There is also an impact on the landscape at night. Every turbine in a wind farm must be equipped with independently illuminated signage so that they are visible to other naval users as well as aircraft. This signage can alter the appearance of the landscape at night.

For this reason, several lines of research have been followed for some time now to assess the visual impact of offshore wind on the oceans and coastlines. Through technical and innovative solutions, these studies aim to find ways of installing an offshore wind farm to add value to the landscape, contributing to the region’s identity and development.

How is the visual impact of an offshore wind farm assessed?

Before starting to build offshore wind turbines, a series of environmental studies must be done. As these are constructions involving highly complex engineering works on the high seas, the projects need to have an official document called an Environmental Impact Statement (EIS), which is incorporated into the regulations of the countries' environmental bodies.

This study explains the compatibility of the park with other uses of the maritime space, such as fishing or navigation, marine fauna, birdlife, migration routes and sediment transport. In addition to analysing purely technical aspects such as the type of foundations used in the installation, these reports aim to describe in detail how the project will impact the local marine habitat, whether it will affect air and water quality, the possible noise it may generate and its impact on the natural resources of the oceans, such as mineral salts.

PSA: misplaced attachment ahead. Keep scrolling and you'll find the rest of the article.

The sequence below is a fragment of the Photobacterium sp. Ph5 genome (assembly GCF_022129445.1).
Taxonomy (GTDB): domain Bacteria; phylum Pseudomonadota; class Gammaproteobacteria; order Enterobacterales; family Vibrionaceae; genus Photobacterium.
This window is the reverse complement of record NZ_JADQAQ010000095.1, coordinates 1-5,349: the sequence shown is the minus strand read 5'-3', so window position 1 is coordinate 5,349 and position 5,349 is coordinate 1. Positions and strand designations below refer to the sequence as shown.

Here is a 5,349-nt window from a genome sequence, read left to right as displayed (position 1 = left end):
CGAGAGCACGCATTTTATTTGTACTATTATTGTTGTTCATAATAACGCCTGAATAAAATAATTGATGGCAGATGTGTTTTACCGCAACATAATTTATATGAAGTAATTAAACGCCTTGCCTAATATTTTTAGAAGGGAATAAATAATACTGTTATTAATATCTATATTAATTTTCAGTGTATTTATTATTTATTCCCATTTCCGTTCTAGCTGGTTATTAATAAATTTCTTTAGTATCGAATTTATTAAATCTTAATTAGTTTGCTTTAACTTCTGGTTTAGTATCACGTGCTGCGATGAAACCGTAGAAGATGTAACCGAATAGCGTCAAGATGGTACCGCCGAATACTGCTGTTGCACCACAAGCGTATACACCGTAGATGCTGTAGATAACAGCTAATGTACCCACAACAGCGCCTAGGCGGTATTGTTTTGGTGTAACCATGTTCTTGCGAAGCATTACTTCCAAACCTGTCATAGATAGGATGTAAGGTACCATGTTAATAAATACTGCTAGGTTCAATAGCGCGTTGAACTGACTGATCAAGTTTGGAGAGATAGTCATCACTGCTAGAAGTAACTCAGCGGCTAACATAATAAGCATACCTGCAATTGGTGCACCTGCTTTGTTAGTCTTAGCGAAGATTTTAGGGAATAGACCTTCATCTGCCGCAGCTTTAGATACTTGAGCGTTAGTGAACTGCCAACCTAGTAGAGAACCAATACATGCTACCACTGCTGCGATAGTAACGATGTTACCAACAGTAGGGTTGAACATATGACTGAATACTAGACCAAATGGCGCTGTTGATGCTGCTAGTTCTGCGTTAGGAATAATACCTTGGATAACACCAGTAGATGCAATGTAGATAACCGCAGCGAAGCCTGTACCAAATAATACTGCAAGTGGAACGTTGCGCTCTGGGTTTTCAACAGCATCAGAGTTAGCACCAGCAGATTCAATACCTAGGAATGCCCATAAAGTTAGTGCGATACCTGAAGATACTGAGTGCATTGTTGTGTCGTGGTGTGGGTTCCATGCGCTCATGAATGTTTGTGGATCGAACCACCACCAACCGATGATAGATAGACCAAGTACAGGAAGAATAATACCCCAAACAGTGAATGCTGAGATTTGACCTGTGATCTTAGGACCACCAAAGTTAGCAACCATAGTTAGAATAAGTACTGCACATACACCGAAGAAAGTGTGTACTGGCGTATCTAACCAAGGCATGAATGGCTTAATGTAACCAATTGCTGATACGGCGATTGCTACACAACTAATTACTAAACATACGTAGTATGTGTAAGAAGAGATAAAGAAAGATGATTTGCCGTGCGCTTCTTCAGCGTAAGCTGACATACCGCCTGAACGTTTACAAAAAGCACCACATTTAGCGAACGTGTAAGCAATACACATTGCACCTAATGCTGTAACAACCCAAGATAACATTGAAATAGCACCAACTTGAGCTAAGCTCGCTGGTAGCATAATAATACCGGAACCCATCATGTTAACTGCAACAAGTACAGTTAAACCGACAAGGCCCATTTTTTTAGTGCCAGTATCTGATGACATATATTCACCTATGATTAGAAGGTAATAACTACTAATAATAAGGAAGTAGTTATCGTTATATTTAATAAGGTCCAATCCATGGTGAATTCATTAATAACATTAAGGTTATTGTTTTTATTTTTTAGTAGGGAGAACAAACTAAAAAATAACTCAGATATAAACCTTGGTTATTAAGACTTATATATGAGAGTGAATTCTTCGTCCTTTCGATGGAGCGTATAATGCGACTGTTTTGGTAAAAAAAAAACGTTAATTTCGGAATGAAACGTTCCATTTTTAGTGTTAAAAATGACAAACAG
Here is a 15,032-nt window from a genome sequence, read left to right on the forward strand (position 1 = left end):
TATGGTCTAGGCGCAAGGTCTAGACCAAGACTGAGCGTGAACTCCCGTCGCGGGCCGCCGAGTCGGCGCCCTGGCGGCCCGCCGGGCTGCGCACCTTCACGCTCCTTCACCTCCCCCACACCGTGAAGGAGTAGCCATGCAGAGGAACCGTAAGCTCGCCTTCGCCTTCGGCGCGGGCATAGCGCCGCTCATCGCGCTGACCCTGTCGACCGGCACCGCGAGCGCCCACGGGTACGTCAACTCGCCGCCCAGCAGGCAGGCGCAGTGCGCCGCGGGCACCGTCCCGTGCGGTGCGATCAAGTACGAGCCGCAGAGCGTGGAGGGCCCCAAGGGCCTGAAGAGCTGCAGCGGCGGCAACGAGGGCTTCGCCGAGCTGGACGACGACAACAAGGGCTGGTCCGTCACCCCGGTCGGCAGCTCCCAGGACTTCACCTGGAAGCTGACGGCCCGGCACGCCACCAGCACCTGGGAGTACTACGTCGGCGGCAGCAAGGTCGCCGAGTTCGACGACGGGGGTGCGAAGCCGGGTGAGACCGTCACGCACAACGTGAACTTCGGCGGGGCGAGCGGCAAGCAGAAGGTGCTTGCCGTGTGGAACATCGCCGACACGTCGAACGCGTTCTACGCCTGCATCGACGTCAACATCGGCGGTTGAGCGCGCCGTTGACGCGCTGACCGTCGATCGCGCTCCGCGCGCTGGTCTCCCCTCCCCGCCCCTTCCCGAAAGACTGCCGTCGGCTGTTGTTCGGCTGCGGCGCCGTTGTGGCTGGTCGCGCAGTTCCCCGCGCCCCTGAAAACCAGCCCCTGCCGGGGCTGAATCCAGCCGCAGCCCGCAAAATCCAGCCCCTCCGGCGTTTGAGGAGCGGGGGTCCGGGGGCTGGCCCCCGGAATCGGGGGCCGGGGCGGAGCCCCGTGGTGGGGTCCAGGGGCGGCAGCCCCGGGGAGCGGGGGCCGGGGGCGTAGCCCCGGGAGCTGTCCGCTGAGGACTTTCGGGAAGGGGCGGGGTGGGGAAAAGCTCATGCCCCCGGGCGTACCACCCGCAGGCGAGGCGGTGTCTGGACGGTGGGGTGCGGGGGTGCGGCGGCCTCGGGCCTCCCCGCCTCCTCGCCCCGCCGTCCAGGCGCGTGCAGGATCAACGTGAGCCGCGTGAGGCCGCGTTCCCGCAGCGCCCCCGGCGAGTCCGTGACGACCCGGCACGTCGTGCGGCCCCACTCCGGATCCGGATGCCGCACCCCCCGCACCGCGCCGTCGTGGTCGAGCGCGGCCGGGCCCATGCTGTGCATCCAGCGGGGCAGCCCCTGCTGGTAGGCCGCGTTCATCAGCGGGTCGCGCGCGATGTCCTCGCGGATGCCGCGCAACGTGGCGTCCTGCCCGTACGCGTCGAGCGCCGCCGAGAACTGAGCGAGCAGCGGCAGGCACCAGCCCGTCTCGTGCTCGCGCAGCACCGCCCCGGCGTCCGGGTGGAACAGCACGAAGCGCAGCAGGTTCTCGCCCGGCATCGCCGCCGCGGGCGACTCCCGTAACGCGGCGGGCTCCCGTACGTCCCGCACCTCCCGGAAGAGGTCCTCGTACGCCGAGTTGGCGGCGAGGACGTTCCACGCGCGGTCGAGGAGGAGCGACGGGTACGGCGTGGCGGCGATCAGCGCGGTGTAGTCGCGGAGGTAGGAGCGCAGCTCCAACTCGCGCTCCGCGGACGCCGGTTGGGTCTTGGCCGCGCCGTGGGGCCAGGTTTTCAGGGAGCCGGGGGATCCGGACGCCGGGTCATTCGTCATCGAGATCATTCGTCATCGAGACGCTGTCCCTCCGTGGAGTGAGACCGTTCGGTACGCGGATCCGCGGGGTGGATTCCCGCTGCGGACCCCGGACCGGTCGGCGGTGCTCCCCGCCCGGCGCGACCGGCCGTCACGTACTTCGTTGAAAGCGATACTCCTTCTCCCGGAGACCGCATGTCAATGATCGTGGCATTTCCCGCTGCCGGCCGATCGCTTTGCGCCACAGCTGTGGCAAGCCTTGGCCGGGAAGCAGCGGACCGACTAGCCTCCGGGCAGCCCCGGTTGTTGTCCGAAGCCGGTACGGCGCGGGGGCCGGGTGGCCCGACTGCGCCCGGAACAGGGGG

This type of study is also concerned with analysing the visual impact that offshore wind farms can have on coastal environments. It seeks to understand how wind turbines and other offshore wind elements change the appearance of the site’s landscape to propose countermeasures to minimise them.

Below, we’ll review the main measures proposed by the different reports already published to minimise the visual effects that an offshore wind farm might have:

 Distance from the coast